The Best Modified Uni Knot for Braid Line [Strength Test Results]
Do you want to know the best uni knot for braid fishing line?
So did we.
That is why we decided to do our own tests on modified uni knots for braided line.
But before we reveal the results, let’s talk about the issue at hand so you know exactly why this is so critical to fishing with braid.
The most common problem facing anglers who use braided line is that they use the same fishing knots they learned when using mono.
Why is this a problem? Because many knots that are great with mono are not nearly as good when used with braid given the vast differences in the two line types.
Fortunately, the Uni Knot is one of the most popular knots that performs great with mono as well as braided line.
This is a knot that is very popular given its strength, ease of tying, and it’s ability to be used as a line-to-line knot.
The most commonly taught Uni Knot consists of going through the eye once, making a loop, and then wrapping around/through it 5 times.
However, this is the standard mono style of the Uni Knot, and it may not be quite as effective on braid because braid line does not draw as much friction as mono does… (aka – braided line often requires more wraps to create enough friction to not slip).
So we decided to do some testing to see which style of the Uni has the highest breaking strength when tying a braided line to the eye of a swivel, hook, or lure.
Note: This test is specific only to tying braided line to a swivel, hook, or lure. We personally recommend connecting your braided line directly to a fluorocarbon leader when connecting to your hook/lure in most situations.
Uni Knot Variations
Here’s a quick list of the different styles of the Uni Knot that we tested for its strength on braided line:
- Once through the eye and then 5 twists
- Once through the eye and then 10 twists
- Twice through the eye and then 5 twists
- Twice through the eye and then 10 twists
- Three times through the eye and then 5 twists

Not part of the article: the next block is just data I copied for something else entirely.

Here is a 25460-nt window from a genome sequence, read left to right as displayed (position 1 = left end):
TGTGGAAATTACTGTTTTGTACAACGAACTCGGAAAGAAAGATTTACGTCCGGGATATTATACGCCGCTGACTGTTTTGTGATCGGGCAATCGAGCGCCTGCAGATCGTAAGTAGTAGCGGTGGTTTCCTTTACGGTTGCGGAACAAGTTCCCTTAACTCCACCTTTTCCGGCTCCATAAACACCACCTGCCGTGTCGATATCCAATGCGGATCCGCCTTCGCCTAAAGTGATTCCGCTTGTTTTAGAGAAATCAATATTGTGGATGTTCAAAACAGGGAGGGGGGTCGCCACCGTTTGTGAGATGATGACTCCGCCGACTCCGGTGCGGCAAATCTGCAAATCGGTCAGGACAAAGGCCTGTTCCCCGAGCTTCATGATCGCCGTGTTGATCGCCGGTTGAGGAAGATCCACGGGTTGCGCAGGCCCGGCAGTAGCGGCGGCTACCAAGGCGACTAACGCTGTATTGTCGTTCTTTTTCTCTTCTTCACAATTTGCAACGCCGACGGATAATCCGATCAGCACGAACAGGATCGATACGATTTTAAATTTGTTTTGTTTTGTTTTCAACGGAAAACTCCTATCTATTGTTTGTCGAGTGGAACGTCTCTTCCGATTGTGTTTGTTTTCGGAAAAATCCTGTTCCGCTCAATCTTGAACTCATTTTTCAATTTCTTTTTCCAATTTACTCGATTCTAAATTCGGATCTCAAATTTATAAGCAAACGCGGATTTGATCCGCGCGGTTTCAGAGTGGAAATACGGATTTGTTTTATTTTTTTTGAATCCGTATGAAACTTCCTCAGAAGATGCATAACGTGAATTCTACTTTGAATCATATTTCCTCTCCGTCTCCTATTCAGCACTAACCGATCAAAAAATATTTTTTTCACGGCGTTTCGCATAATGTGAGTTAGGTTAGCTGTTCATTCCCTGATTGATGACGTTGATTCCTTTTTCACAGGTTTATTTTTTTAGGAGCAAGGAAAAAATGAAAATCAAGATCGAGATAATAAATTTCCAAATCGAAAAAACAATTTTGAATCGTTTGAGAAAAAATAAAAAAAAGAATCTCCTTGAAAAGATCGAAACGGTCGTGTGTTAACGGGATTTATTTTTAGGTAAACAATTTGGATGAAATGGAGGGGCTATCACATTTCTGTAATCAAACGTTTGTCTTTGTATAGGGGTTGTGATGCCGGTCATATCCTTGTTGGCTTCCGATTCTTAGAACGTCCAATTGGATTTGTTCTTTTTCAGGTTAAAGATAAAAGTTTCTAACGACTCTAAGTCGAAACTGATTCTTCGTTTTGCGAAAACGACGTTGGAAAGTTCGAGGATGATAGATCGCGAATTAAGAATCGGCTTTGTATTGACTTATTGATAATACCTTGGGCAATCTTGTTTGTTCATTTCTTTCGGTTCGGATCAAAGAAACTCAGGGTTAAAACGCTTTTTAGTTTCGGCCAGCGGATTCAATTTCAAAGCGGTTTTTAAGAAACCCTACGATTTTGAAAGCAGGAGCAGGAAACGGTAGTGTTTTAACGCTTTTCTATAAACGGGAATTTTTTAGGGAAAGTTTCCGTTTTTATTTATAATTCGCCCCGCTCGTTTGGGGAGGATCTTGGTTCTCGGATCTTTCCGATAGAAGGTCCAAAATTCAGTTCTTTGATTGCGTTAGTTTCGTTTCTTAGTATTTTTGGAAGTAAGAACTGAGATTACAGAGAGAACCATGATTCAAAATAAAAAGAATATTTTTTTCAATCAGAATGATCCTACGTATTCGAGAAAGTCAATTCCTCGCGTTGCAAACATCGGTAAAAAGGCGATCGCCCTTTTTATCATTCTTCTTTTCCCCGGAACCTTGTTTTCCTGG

- Three times through the eye and then 10 twists
Uni Knot Strength Test Results
Not that surprisingly, we found that increasing the twists always increased the breaking strength of the Uni knot. In every test with the eye loop count consistent, the strength increased as more twists were included.
And although it would have seemed as if adding more loops around the eye of the hook would also increase the knot’s breaking strength, it seems as if the twice version provided the most consistently impressive results.
At times, the triple loop version was the winner, but there were times when that style would weaken itself on the final cinch and I couldn’t find a way to get them to consistently pull together in a way that always improved the knot.
Given the added strength of the second loop through the eye in addition to the extra increase in strength of the additional twists, I now believe that the best uni knot version for braided line tied to a swivel, hook, or lure is going through the eye twice and then using 10 or more twists around/through the loop (test #4 above).
How To Tie The Modified Uni Knot
Here is a quick video showing the modified Uni for braided line tied to an eye of a swivel, hook, or lure.
Note: Adding more twists above the 10 twists shown in the video will increase the knot strength. The only downfall on adding more is that it takes a bit longer to tie and can be more difficult to ensure that all of the twists are going in the same direction without wrapping over one another (I typically use anywhere from 10 to 14 twists depending on how much of a hurry I’m in).
Different lines require different knots in many occasions… especially when the line types in question are as diverse as monofilament compared to braid.
Even further, the amount of wraps most certainly makes a difference too… I noticed a ~10% increase in the breaking strength from the standard style to this modified style of the Uni knot when doing this test.
So be sure that you take some time to ensure that your knots are appropriate for the type of line (mono/braid), as well as the type of connection (line-to-leader/line-to-hook/etc.). And set your drag accordingly to ensure you don’t lose the biggest fish of the day due to line breakage.
Note – This test used 10 lb PowerPro braid tied to the eye of a circle hook. Other line types may very well see different results.
Let us know if you find that any other versions of the Uni Knot have better results on braid… we’re always looking for better/newer options.
Go To Our Knot Testing Homepage [Full Knot Rankings]
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Sorry one other test for hooks. Have you guys e er tested the various snelled knots versus each other then take the best and test it against your leading to the hook eye knot i,e. doubled up uni etc
I have not yet tested snelled knots. They are known to be very strong for mono and fluoro lines, so I’m sure they’ll score well in terms of strength.
I did a basic search and looked thru al. The Salt Strong tests for lure swivel knots butvI have not seen where the Berkkey Braid knit has ever been tested. It’s certainly more difficult to tie than a double uni but it’s not overly difficult to tie. I use it for most of my hook and swivel connections unless I need a fixed loop. I do use a high twist count especially with braid. But it has seemed to be a very strong knot.